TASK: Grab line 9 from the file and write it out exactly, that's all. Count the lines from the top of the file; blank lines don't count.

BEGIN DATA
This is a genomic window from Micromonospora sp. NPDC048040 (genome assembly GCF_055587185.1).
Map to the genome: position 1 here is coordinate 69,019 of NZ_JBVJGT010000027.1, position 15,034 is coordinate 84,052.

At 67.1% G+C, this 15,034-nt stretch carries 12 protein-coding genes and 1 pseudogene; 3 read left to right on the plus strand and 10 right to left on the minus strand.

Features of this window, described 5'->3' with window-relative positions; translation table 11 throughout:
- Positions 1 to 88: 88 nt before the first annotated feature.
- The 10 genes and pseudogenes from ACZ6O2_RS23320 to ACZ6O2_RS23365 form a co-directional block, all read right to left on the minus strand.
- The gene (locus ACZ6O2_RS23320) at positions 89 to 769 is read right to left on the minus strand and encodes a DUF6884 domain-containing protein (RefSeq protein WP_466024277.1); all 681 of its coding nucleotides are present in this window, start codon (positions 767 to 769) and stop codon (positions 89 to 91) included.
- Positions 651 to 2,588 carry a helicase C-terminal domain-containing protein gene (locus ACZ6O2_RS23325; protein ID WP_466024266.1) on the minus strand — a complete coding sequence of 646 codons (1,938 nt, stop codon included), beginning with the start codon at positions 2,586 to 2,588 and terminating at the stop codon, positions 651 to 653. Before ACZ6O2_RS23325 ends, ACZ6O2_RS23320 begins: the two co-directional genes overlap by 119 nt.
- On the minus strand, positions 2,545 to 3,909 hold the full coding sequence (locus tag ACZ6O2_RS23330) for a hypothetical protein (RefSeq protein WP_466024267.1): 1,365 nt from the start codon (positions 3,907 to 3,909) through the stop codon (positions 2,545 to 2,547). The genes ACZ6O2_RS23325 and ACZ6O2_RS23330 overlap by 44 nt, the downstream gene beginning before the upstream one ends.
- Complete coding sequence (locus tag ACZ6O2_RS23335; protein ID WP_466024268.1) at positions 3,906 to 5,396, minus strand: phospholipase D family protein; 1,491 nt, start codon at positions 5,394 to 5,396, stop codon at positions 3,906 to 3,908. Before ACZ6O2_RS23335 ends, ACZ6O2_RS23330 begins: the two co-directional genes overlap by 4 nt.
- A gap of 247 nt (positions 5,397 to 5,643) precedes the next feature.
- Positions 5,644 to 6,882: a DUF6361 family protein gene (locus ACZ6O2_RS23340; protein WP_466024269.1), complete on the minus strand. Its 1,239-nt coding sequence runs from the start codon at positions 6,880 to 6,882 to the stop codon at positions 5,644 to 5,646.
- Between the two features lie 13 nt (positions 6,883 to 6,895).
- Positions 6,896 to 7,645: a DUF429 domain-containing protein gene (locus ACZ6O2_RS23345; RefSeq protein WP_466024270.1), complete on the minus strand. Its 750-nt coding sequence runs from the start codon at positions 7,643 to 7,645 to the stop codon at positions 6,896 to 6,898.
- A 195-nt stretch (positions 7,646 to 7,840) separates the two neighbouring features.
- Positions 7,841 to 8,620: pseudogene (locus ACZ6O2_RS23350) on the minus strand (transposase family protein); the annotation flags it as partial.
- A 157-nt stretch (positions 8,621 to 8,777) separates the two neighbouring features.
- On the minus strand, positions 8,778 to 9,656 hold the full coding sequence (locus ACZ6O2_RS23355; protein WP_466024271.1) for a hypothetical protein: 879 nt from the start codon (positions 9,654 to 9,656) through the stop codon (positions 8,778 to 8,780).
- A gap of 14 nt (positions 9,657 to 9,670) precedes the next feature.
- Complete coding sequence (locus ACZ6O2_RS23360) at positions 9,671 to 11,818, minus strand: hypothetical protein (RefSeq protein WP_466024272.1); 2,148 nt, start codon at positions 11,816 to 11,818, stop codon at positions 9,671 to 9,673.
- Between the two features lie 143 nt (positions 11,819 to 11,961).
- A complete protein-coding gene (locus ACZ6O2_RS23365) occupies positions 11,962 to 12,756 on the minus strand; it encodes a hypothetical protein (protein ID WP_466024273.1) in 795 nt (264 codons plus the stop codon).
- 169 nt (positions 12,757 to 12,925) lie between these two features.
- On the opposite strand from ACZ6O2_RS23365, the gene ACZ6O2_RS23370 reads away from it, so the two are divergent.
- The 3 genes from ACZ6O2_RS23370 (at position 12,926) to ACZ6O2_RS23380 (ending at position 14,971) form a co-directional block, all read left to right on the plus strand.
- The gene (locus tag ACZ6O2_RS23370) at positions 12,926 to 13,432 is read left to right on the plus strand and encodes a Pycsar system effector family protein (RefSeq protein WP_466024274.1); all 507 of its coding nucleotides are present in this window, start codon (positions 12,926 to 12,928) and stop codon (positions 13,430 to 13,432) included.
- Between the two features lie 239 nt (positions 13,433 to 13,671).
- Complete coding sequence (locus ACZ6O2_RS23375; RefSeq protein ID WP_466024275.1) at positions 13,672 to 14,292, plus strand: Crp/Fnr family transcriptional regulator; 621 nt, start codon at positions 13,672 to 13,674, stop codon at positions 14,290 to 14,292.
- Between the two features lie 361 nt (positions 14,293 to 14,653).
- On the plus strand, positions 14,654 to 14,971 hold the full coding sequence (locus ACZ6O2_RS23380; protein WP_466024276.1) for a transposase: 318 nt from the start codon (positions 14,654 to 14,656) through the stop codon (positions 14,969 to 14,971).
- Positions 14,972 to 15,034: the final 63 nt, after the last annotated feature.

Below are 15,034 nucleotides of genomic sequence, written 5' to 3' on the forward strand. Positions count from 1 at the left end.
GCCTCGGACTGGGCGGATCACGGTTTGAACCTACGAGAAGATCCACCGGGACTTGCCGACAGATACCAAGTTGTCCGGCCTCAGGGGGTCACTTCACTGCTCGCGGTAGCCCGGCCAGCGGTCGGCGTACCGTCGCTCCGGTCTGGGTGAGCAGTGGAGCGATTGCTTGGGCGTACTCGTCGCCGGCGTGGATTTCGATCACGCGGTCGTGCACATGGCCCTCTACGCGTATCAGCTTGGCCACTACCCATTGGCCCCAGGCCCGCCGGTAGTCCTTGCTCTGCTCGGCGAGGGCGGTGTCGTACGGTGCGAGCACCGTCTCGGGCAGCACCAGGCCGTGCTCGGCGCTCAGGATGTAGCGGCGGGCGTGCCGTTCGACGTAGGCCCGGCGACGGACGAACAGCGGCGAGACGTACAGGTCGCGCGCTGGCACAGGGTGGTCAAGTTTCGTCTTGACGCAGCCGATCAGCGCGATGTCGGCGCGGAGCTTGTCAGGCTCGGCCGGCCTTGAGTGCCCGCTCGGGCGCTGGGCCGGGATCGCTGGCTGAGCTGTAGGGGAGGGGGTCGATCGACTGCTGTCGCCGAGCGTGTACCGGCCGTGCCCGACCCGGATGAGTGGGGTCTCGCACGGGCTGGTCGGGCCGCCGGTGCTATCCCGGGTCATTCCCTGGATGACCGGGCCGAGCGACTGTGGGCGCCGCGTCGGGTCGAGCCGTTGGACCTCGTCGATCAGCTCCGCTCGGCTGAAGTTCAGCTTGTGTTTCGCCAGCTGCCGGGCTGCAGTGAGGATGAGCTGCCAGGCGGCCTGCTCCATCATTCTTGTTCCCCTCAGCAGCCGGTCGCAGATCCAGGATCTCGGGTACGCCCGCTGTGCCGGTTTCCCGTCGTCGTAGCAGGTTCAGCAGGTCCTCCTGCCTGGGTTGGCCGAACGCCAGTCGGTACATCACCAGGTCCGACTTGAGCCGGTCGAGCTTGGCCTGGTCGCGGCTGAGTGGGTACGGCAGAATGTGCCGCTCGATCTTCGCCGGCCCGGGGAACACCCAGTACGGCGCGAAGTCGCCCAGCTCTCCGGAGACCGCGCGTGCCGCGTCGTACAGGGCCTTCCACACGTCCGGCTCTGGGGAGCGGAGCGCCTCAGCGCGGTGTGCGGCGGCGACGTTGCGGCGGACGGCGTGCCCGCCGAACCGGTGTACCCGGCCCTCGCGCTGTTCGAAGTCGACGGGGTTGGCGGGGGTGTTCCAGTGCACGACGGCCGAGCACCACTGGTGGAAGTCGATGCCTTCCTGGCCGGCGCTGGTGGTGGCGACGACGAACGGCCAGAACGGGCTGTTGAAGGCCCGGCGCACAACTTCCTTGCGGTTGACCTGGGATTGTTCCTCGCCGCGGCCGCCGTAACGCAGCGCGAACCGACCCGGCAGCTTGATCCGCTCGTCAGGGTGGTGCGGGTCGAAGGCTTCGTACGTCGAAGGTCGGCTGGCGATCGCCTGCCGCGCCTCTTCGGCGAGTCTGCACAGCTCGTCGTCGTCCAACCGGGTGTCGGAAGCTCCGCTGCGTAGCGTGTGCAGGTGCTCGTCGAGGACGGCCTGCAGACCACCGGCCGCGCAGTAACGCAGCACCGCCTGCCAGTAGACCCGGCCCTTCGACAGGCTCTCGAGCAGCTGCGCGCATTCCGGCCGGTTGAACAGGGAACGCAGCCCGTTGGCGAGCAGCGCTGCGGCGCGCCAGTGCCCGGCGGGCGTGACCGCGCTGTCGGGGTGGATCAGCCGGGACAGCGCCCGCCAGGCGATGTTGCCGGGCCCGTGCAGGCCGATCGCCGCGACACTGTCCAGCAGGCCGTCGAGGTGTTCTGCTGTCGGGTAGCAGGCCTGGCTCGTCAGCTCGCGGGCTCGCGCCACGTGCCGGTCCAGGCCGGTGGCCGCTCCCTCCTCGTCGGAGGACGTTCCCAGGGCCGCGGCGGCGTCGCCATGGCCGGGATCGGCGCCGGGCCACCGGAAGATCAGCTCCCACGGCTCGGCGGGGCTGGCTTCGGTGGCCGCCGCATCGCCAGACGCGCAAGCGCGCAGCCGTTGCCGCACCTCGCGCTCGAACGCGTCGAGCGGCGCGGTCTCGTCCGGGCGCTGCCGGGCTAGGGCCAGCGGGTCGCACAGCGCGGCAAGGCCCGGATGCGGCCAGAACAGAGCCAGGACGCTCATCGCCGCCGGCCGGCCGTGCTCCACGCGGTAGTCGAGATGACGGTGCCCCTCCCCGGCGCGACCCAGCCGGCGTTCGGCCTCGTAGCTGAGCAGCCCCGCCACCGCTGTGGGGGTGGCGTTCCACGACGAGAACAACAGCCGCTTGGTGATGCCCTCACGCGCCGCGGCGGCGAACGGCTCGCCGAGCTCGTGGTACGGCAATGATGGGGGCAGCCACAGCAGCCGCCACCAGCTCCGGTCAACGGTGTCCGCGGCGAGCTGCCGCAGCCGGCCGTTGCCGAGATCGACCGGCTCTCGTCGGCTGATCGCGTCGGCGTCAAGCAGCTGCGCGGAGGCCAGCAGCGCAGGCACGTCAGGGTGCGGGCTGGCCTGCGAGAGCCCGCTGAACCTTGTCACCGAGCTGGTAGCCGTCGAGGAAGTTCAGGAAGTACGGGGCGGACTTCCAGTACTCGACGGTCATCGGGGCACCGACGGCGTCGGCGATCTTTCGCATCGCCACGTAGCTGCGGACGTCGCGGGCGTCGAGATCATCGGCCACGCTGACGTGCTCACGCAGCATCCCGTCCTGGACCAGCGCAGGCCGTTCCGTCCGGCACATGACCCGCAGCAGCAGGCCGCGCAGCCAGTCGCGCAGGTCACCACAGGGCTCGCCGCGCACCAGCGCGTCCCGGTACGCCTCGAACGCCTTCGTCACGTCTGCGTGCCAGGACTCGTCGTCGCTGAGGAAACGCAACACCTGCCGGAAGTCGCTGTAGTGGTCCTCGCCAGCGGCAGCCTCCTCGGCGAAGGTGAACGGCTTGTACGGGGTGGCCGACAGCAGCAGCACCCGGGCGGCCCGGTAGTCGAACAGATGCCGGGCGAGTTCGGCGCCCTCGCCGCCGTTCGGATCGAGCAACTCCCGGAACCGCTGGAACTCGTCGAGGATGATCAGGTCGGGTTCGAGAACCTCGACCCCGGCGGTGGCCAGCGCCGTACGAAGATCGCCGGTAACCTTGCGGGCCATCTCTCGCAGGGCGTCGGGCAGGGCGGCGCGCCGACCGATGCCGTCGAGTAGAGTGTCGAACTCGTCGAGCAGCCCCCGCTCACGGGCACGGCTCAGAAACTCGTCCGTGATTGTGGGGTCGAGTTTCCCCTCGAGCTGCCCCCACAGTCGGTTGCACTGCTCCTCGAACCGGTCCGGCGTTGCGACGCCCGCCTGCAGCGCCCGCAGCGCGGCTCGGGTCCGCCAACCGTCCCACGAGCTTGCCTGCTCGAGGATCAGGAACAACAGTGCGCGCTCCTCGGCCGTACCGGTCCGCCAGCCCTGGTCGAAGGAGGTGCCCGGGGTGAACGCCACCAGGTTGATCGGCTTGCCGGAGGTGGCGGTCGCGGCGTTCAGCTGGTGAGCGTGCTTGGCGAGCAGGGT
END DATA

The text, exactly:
- On the minus strand, positions 2,545 to 3,909 hold the full coding sequence (locus tag ACZ6O2_RS23330) for a hypothetical protein (RefSeq protein WP_466024267.1): 1,365 nt from the start codon (positions 3,907 to 3,909) through the stop codon (positions 2,545 to 2,547). The genes ACZ6O2_RS23325 and ACZ6O2_RS23330 overlap by 44 nt, the downstream gene beginning before the upstream one ends.